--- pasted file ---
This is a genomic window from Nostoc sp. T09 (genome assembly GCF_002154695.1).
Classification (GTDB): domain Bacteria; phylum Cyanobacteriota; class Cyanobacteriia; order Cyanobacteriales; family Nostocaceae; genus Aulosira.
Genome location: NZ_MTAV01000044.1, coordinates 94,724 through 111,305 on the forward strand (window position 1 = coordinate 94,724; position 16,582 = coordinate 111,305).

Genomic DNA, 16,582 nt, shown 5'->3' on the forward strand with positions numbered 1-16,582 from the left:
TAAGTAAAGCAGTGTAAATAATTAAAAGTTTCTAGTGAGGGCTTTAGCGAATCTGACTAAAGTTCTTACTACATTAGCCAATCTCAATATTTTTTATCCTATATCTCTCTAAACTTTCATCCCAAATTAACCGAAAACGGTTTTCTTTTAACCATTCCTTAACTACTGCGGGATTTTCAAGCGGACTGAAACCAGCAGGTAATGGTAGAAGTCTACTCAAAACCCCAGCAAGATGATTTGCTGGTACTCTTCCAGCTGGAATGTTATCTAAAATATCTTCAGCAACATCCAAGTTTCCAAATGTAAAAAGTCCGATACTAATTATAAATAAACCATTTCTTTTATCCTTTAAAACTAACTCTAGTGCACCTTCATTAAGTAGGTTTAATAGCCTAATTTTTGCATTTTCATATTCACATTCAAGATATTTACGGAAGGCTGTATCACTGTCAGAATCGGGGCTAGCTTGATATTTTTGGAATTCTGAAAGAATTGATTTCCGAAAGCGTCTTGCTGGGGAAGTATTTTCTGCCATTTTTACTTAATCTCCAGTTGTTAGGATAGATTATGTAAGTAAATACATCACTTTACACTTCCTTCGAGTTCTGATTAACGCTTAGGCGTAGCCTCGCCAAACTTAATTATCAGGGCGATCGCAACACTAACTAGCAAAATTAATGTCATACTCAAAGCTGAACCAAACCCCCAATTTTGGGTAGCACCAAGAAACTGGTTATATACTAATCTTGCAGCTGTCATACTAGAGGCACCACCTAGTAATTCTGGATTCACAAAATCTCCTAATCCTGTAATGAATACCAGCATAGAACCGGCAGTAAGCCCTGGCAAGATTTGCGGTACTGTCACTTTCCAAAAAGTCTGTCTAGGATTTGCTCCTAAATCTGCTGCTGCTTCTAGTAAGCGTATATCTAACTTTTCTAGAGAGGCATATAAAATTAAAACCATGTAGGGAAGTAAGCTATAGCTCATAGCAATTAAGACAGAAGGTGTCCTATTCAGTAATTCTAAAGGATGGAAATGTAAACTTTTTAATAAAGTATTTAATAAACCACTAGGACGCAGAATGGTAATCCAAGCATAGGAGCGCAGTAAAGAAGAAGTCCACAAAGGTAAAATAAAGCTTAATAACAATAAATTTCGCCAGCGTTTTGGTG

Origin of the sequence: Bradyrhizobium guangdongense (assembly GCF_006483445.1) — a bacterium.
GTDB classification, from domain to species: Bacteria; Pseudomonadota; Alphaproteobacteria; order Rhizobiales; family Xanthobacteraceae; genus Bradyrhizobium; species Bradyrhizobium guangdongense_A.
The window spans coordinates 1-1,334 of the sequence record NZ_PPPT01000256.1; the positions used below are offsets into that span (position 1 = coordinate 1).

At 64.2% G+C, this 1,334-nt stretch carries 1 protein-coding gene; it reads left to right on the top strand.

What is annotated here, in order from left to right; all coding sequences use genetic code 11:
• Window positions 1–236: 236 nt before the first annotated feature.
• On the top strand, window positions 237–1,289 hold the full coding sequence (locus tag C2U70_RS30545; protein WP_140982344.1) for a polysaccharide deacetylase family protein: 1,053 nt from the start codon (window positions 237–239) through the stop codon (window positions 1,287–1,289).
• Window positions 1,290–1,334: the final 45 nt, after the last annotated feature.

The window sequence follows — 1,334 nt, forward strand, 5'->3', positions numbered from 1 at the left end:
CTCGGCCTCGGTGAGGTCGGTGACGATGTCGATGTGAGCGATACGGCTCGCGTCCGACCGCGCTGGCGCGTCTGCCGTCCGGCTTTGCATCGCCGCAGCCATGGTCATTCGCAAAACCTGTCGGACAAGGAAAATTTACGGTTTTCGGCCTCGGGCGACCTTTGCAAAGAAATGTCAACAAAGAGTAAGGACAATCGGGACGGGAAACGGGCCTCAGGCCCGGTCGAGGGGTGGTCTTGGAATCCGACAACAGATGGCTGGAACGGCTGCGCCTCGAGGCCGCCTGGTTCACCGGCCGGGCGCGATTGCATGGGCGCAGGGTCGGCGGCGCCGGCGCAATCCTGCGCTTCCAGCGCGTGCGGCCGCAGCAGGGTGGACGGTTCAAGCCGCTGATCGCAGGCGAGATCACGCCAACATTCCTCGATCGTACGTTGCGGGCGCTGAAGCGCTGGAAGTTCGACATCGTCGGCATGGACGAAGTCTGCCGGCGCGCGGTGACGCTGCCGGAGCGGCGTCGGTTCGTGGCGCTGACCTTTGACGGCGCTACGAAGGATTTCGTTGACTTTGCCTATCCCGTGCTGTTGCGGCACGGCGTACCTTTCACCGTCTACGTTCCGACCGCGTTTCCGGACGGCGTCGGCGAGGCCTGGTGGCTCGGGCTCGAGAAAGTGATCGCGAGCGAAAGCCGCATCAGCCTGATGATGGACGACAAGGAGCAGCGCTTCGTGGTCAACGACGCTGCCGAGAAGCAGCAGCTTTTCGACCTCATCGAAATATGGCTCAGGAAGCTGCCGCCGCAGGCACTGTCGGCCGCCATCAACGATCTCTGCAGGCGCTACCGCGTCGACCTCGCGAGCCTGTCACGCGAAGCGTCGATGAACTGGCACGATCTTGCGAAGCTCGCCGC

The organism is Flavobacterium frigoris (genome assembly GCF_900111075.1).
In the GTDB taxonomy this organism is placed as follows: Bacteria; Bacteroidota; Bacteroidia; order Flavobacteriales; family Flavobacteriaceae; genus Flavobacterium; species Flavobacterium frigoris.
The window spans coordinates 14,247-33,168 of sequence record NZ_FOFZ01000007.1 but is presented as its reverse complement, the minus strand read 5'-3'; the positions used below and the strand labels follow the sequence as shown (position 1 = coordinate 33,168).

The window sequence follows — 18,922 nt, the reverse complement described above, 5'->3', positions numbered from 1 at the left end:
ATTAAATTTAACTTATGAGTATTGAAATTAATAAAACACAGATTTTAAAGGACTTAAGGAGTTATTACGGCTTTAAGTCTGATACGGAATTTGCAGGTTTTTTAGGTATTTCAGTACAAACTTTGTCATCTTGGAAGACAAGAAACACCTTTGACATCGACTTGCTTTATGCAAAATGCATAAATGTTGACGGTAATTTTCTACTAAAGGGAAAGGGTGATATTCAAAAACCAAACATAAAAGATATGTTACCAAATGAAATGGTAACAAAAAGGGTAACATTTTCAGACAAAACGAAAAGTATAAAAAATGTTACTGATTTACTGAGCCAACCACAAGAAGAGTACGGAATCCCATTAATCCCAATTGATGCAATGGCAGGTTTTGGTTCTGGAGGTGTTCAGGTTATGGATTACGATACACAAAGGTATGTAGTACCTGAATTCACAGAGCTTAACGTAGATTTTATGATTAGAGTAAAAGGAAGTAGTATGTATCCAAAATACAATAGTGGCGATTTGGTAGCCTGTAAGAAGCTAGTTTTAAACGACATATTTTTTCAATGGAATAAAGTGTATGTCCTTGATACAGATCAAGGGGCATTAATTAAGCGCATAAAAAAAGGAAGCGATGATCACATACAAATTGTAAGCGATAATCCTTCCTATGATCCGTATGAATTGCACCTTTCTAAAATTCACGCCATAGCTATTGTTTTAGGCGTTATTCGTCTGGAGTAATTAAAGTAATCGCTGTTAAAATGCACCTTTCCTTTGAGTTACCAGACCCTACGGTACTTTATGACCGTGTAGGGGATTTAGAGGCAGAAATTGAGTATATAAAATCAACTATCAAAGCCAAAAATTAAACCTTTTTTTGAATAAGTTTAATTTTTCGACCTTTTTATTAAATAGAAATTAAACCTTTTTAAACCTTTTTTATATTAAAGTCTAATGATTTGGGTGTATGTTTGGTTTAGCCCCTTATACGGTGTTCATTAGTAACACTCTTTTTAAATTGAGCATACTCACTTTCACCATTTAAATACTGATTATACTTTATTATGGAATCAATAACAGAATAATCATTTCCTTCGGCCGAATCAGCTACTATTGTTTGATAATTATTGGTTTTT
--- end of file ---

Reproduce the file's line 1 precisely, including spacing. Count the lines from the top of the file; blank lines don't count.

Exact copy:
This is a genomic window from Nostoc sp. T09 (genome assembly GCF_002154695.1).